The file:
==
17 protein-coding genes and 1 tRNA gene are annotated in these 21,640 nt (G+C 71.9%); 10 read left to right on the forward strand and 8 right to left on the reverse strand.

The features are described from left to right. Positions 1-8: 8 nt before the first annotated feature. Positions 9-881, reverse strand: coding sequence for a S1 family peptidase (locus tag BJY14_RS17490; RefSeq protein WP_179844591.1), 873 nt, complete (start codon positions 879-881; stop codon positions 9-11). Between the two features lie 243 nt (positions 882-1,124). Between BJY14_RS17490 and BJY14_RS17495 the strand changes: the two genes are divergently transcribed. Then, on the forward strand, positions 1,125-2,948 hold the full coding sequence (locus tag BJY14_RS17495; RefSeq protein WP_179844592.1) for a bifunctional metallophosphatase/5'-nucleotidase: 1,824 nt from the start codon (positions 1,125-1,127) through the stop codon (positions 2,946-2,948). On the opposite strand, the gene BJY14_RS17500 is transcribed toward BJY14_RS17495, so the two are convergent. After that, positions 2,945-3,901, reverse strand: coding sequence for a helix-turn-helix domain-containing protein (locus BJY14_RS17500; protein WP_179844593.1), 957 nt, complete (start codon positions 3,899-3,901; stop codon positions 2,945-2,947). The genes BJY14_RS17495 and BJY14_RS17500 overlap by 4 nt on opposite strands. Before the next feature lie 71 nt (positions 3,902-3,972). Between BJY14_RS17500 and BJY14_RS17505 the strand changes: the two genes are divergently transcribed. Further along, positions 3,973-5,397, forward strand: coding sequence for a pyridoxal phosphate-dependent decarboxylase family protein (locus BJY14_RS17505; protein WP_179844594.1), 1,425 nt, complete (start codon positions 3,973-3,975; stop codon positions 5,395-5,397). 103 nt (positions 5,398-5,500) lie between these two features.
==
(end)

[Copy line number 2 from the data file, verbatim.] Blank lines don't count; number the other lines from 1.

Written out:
The features are described from left to right. Positions 1-8: 8 nt before the first annotated feature. Positions 9-881, reverse strand: coding sequence for a S1 family peptidase (locus tag BJY14_RS17490; RefSeq protein WP_179844591.1), 873 nt, complete (start codon positions 879-881; stop codon positions 9-11). Between the two features lie 243 nt (positions 882-1,124). Between BJY14_RS17490 and BJY14_RS17495 the strand changes: the two genes are divergently transcribed. Then, on the forward strand, positions 1,125-2,948 hold the full coding sequence (locus tag BJY14_RS17495; RefSeq protein WP_179844592.1) for a bifunctional metallophosphatase/5'-nucleotidase: 1,824 nt from the start codon (positions 1,125-1,127) through the stop codon (positions 2,946-2,948). On the opposite strand, the gene BJY14_RS17500 is transcribed toward BJY14_RS17495, so the two are convergent. After that, positions 2,945-3,901, reverse strand: coding sequence for a helix-turn-helix domain-containing protein (locus BJY14_RS17500; protein WP_179844593.1), 957 nt, complete (start codon positions 3,899-3,901; stop codon positions 2,945-2,947). The genes BJY14_RS17495 and BJY14_RS17500 overlap by 4 nt on opposite strands. Before the next feature lie 71 nt (positions 3,902-3,972). Between BJY14_RS17500 and BJY14_RS17505 the strand changes: the two genes are divergently transcribed. Further along, positions 3,973-5,397, forward strand: coding sequence for a pyridoxal phosphate-dependent decarboxylase family protein (locus BJY14_RS17505; protein WP_179844594.1), 1,425 nt, complete (start codon positions 3,973-3,975; stop codon positions 5,395-5,397). 103 nt (positions 5,398-5,500) lie between these two features.